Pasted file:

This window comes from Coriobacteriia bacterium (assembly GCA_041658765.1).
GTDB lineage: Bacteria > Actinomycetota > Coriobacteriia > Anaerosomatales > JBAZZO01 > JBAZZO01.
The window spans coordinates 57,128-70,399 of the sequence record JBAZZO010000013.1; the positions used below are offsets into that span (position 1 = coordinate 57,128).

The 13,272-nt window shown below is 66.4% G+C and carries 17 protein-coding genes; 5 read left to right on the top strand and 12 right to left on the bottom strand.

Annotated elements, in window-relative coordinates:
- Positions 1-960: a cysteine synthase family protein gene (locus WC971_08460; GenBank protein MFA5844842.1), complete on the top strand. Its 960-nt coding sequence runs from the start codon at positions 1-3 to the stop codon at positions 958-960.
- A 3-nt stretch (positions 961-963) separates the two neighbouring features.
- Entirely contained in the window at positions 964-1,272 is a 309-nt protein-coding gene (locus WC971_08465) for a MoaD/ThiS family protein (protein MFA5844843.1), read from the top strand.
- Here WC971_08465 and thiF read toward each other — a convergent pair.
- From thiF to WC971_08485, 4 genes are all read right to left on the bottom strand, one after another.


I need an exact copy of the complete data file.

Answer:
This window comes from Coriobacteriia bacterium (assembly GCA_041658765.1).
GTDB lineage: Bacteria > Actinomycetota > Coriobacteriia > Anaerosomatales > JBAZZO01 > JBAZZO01.
The window spans coordinates 57,128-70,399 of the sequence record JBAZZO010000013.1; the positions used below are offsets into that span (position 1 = coordinate 57,128).

The 13,272-nt window shown below is 66.4% G+C and carries 17 protein-coding genes; 5 read left to right on the top strand and 12 right to left on the bottom strand.

Annotated elements, in window-relative coordinates:
- Positions 1-960: a cysteine synthase family protein gene (locus WC971_08460; GenBank protein MFA5844842.1), complete on the top strand. Its 960-nt coding sequence runs from the start codon at positions 1-3 to the stop codon at positions 958-960.
- A 3-nt stretch (positions 961-963) separates the two neighbouring features.
- Entirely contained in the window at positions 964-1,272 is a 309-nt protein-coding gene (locus WC971_08465) for a MoaD/ThiS family protein (protein MFA5844843.1), read from the top strand.
- Here WC971_08465 and thiF read toward each other — a convergent pair.
- From thiF to WC971_08485, 4 genes are all read right to left on the bottom strand, one after another.